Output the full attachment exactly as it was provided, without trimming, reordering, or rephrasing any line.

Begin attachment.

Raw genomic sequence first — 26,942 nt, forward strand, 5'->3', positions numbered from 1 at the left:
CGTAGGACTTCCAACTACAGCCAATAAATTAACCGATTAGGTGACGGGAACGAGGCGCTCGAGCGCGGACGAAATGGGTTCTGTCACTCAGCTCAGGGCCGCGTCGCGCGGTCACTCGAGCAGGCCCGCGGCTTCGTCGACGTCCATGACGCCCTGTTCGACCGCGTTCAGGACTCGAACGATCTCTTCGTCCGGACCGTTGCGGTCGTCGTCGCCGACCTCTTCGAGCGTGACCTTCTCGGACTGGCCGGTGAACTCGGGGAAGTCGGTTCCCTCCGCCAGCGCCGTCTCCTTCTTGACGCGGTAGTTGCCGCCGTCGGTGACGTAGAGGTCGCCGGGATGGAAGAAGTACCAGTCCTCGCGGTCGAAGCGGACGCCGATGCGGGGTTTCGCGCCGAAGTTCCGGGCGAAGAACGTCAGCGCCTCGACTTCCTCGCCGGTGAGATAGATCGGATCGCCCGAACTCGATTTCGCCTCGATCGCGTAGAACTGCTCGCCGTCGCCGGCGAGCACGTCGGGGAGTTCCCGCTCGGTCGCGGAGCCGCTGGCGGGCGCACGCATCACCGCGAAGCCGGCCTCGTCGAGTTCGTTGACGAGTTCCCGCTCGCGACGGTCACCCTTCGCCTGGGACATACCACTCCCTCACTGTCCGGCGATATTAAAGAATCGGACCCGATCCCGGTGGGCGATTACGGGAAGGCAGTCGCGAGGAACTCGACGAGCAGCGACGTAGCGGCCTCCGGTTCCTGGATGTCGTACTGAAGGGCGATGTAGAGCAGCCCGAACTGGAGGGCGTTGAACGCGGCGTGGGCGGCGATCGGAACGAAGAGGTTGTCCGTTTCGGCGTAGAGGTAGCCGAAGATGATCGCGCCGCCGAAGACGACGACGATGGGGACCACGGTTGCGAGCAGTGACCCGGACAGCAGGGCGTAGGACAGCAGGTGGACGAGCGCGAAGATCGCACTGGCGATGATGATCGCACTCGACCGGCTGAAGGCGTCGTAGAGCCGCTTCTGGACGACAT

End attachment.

Raw genomic sequence first — 26,942 nt, forward strand, 5'->3', positions numbered from 1 at the left:
CGTAGGACTTCCAACTACAGCCAATAAATTAACCGATTAGGTGACGGGAACGAGGCGCTCGAGCGCGGACGAAATGGGTTCTGTCACTCAGCTCAGGGCCGCGTCGCGCGGTCACTCGAGCAGGCCCGCGGCTTCGTCGACGTCCATGACGCCCTGTTCGACCGCGTTCAGGACTCGAACGATCTCTTCGTCCGGACCGTTGCGGTCGTCGTCGCCGACCTCTTCGAGCGTGACCTTCTCGGACTGGCCGGTGAACTCGGGGAAGTCGGTTCCCTCCGCCAGCGCCGTCTCCTTCTTGACGCGGTAGTTGCCGCCGTCGGTGACGTAGAGGTCGCCGGGATGGAAGAAGTACCAGTCCTCGCGGTCGAAGCGGACGCCGATGCGGGGTTTCGCGCCGAAGTTCCGGGCGAAGAACGTCAGCGCCTCGACTTCCTCGCCGGTGAGATAGATCGGATCGCCCGAACTCGATTTCGCCTCGATCGCGTAGAACTGCTCGCCGTCGCCGGCGAGCACGTCGGGGAGTTCCCGCTCGGTCGCGGAGCCGCTGGCGGGCGCACGCATCACCGCGAAGCCGGCCTCGTCGAGTTCGTTGACGAGTTCCCGCTCGCGACGGTCACCCTTCGCCTGGGACATACCACTCCCTCACTGTCCGGCGATATTAAAGAATCGGACCCGATCCCGGTGGGCGATTACGGGAAGGCAGTCGCGAGGAACTCGACGAGCAGCGACGTAGCGGCCTCCGGTTCCTGGATGTCGTACTGAAGGGCGATGTAGAGCAGCCCGAACTGGAGGGCGTTGAACGCGGCGTGGGCGGCGATCGGAACGAAGAGGTTGTCCGTTTCGGCGTAGAGGTAGCCGAAGATGATCGCGCCGCCGAAGACGACGACGATGGGGACCACGGTTGCGAGCAGTGACCCGGACAGCAGGGCGTAGGACAGCAGGTGGACGAGCGCGAAGATCGCACTGGCGATGATGATCGCACTCGACCGGCTGAAGGCGTCGTAGAGCCGCTTCTGGACGACAT